How Packaging Made from Mushrooms Could Benefit the Environment

In April 2011, Dell Computers made the news by announcing it would use ship computers in packaging made of mushrooms. How do mushrooms become packaging material? How well will it work as packaging? How does making packaging out of mushrooms benefit the environment?
How to Grow Packaging Materials from Mushrooms
The company that makes this novel packaging material, Ecovative (not "eVoCative", but "eco-vative"), wanted to make a product that did not depend on petro-chemicals, did not take food away from hungry people, and used little energy to manufacture. Ecovative decided that mushrooms would do the trick.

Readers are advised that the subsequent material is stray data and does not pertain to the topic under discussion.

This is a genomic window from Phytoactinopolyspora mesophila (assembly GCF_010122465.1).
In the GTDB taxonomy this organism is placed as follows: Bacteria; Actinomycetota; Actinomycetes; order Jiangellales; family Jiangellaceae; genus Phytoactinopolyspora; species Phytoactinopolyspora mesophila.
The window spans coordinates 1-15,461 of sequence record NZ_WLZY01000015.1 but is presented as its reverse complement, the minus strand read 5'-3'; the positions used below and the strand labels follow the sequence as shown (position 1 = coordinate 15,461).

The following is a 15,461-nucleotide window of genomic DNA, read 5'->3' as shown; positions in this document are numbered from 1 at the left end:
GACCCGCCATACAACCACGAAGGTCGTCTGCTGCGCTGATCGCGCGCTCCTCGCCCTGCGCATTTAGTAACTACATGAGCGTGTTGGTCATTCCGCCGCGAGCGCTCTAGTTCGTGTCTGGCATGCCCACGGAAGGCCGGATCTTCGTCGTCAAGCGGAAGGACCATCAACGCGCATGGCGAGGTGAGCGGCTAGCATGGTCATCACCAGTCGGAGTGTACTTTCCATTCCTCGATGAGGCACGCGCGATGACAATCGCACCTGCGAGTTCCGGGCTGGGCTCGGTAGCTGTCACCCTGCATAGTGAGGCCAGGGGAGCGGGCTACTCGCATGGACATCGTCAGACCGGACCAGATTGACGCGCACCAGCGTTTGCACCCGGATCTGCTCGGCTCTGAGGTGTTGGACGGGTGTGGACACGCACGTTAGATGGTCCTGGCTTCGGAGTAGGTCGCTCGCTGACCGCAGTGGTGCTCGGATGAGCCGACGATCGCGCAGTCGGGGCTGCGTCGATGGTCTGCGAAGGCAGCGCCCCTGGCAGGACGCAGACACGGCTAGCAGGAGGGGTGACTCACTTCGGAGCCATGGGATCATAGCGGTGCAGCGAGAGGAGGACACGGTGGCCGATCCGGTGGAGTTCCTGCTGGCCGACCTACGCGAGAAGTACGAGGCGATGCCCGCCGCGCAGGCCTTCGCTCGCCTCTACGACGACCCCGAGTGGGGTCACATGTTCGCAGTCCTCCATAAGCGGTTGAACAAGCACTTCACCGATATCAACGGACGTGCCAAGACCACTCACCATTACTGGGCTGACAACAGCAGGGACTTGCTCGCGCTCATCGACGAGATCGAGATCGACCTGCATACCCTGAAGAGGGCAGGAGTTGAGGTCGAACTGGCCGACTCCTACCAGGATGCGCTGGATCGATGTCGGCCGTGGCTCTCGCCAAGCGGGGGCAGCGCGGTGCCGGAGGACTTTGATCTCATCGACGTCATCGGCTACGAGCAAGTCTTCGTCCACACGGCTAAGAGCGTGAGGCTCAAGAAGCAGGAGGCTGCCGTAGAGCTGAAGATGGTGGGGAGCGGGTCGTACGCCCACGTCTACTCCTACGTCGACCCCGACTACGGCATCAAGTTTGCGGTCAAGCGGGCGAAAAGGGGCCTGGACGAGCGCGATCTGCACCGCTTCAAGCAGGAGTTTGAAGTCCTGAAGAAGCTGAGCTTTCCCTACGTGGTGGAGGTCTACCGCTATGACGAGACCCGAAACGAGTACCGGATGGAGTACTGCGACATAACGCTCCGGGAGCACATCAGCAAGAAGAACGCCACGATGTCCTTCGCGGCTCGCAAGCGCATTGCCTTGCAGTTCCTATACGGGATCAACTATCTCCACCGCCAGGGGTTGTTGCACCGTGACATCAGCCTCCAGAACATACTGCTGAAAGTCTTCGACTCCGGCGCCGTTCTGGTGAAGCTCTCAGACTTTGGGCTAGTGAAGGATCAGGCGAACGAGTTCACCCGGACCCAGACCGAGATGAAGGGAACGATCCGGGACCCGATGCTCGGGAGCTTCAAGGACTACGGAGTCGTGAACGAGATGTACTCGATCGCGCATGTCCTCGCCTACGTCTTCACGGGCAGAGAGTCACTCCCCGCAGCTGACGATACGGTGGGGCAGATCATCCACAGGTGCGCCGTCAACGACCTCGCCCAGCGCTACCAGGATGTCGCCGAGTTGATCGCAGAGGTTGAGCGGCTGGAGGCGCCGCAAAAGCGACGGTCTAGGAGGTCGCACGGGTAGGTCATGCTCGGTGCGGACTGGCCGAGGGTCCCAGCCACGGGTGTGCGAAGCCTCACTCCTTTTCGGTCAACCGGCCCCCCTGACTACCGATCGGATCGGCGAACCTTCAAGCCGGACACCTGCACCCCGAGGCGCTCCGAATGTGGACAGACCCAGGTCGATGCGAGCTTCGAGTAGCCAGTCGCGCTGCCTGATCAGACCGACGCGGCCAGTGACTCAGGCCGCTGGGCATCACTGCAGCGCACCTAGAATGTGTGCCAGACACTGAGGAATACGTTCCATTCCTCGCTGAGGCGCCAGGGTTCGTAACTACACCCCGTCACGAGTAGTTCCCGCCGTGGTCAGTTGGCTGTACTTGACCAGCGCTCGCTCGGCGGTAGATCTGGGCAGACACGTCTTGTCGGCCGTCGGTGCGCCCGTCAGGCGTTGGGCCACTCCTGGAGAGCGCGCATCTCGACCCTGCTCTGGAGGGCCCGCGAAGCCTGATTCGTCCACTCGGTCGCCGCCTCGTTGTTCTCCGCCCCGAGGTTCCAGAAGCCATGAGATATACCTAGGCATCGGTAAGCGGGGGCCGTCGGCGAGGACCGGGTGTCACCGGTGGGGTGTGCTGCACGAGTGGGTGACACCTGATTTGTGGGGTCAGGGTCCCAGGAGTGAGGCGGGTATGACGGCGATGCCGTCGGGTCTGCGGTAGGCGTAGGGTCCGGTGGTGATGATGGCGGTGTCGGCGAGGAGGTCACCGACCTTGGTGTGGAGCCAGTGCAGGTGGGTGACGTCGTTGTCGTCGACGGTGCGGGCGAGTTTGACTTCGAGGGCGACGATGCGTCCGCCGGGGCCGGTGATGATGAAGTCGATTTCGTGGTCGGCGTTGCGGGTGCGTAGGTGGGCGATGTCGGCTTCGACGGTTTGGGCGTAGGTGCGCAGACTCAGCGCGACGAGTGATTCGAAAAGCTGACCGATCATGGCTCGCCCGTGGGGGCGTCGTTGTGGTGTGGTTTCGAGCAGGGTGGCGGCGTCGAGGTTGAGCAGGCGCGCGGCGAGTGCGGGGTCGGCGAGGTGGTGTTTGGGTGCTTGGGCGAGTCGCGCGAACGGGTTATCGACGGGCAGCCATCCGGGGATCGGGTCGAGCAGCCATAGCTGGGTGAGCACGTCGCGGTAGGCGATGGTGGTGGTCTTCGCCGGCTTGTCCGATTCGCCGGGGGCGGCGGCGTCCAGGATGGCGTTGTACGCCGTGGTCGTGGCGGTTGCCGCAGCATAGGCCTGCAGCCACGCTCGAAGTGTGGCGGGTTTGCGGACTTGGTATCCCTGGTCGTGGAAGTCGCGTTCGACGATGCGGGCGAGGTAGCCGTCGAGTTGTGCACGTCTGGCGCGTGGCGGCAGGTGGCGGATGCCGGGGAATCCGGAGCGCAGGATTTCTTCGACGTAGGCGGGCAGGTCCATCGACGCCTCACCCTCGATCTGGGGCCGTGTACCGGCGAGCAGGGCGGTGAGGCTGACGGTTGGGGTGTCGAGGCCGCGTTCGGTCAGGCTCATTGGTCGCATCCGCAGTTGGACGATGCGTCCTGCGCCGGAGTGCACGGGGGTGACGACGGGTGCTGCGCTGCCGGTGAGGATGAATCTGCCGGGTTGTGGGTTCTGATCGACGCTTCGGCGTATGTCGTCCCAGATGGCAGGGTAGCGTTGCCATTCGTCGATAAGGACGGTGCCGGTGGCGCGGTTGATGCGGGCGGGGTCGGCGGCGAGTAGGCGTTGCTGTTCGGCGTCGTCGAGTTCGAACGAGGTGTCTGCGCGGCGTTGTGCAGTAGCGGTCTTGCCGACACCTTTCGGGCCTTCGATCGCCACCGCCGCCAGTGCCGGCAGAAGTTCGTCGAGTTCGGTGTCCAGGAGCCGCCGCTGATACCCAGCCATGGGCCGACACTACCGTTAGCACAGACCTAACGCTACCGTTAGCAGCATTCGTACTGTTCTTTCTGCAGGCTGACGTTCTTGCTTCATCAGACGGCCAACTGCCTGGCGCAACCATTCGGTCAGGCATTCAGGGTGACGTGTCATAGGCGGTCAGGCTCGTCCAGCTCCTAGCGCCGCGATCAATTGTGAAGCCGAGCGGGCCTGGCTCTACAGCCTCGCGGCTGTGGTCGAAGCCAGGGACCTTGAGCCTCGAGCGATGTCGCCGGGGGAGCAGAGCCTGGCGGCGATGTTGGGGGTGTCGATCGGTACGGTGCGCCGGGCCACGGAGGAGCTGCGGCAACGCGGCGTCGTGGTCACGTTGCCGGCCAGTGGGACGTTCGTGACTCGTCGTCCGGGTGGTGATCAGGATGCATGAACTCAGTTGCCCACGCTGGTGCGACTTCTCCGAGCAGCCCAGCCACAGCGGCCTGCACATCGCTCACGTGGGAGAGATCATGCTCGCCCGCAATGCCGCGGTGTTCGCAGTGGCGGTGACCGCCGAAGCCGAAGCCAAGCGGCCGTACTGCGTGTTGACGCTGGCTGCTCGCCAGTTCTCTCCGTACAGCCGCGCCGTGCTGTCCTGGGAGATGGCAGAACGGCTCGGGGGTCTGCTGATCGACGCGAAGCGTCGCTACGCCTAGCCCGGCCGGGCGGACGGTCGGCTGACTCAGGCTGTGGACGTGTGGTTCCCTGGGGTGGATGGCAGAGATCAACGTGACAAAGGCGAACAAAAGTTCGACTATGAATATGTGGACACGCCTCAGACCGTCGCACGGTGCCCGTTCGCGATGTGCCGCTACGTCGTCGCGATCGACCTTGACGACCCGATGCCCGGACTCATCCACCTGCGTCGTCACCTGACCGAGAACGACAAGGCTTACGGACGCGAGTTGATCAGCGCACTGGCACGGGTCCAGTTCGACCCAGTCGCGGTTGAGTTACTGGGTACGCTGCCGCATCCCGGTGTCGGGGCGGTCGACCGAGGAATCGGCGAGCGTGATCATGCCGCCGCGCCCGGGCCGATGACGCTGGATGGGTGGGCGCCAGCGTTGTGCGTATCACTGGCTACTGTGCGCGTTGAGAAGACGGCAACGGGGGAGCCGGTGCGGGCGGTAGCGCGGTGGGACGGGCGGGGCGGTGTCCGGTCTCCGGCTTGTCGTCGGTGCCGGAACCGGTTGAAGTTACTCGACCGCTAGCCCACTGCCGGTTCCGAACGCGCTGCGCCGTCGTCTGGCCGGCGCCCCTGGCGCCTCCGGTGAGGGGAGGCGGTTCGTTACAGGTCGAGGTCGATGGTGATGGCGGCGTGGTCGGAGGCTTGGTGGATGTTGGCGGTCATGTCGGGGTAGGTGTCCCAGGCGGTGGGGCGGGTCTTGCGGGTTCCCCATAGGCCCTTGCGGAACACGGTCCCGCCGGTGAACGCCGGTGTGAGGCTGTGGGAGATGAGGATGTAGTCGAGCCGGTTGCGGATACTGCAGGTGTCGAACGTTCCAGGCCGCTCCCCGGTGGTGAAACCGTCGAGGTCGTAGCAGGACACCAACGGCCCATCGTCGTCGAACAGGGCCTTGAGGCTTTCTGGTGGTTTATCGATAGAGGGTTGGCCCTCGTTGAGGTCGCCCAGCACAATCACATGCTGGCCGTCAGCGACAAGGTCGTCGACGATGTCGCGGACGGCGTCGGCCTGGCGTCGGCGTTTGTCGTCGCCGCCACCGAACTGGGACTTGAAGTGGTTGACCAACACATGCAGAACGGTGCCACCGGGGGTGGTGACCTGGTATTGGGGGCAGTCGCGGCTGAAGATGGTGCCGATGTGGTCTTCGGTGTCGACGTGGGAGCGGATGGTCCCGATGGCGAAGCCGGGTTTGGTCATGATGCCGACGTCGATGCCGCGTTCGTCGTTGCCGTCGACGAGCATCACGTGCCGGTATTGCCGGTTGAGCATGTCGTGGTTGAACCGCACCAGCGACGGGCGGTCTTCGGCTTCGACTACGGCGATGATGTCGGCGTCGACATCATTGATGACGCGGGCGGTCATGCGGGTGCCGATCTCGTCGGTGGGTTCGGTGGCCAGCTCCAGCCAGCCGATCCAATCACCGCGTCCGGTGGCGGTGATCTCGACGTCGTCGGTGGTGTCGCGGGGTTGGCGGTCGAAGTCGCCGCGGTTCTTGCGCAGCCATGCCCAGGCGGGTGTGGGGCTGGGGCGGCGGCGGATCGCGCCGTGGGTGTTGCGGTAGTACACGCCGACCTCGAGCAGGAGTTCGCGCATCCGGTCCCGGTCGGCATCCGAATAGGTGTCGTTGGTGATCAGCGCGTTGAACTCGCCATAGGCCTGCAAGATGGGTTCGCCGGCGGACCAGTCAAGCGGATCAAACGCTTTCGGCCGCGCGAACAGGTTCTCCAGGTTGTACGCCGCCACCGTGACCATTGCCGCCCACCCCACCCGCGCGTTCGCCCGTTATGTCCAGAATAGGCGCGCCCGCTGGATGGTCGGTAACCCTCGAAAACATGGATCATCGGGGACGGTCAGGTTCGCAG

The starting point is an agricultural byproduct such as "buckwheat husks, oat hulls or cotton burrs". The company presses this into the desired shape for the packaging... perhaps to fit around one of Dell's laptop computers.
Then they "seed" this shaped organic material with mushroom spores. The spores then begin growing the mycelium, or "root" structure of the mushrooms. In less than a week, the mycelium threads itself throughout the initial material, conforming to the initial shape but making it much stronger.
The final step by Ecovative is to heat treat the packaging material. This kills the mycelium so it will not sprout the "fruiting bodies", or mushroom caps, from which new spores would be shed.